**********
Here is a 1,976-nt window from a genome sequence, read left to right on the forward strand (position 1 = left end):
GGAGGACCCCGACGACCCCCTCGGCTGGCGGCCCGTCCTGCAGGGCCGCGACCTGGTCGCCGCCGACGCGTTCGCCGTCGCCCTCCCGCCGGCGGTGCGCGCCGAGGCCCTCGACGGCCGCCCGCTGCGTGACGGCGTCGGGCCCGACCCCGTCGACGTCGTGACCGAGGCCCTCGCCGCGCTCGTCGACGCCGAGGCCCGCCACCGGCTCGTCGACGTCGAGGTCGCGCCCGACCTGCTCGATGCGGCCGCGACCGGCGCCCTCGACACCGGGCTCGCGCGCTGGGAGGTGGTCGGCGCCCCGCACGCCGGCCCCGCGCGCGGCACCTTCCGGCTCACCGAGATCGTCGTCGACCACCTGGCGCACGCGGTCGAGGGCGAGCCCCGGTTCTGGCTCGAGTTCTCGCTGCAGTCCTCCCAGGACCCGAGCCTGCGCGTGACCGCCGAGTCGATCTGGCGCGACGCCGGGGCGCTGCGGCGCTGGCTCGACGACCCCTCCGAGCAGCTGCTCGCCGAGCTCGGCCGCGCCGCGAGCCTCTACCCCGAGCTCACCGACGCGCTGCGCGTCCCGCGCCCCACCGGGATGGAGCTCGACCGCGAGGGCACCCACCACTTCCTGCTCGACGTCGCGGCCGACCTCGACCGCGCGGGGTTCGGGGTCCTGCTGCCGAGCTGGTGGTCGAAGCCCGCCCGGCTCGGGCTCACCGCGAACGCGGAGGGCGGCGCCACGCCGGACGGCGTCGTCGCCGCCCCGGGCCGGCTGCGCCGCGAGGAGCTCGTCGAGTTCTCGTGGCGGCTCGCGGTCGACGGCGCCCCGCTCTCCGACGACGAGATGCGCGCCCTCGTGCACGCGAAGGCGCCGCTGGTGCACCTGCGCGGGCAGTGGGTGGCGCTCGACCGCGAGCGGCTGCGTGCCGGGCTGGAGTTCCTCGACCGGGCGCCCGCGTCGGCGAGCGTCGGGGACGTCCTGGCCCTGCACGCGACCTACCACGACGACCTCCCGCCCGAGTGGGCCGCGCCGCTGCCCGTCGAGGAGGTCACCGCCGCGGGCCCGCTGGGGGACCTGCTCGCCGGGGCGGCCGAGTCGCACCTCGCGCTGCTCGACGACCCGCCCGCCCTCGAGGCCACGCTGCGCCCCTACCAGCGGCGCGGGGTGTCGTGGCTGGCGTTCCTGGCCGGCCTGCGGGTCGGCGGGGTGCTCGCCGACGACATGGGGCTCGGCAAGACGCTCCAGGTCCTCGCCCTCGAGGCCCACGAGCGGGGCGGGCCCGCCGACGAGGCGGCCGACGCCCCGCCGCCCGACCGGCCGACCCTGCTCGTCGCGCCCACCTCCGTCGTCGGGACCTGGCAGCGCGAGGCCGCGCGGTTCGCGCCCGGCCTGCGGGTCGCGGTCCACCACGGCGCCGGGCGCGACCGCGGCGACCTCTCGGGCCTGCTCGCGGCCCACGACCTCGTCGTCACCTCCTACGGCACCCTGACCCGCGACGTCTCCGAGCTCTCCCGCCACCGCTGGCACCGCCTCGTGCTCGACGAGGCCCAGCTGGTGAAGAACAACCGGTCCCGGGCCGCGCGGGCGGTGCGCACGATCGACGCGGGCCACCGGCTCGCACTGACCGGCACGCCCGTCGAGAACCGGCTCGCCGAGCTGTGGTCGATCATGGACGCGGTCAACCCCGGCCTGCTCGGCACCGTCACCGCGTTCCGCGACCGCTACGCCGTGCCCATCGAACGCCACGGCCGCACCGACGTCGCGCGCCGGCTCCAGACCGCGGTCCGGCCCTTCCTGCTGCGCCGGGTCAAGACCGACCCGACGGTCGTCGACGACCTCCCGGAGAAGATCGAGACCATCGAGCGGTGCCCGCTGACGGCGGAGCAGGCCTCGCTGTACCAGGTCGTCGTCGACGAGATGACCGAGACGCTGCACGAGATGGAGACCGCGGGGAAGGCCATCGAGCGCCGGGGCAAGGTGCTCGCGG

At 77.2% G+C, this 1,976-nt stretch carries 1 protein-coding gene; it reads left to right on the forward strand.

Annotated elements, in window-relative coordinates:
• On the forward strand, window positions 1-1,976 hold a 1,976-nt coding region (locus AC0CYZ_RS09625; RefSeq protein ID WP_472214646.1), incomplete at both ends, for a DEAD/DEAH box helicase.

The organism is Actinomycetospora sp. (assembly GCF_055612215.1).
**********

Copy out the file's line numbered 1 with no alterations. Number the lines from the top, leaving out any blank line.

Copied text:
Here is a 1,976-nt window from a genome sequence, read left to right on the forward strand (position 1 = left end):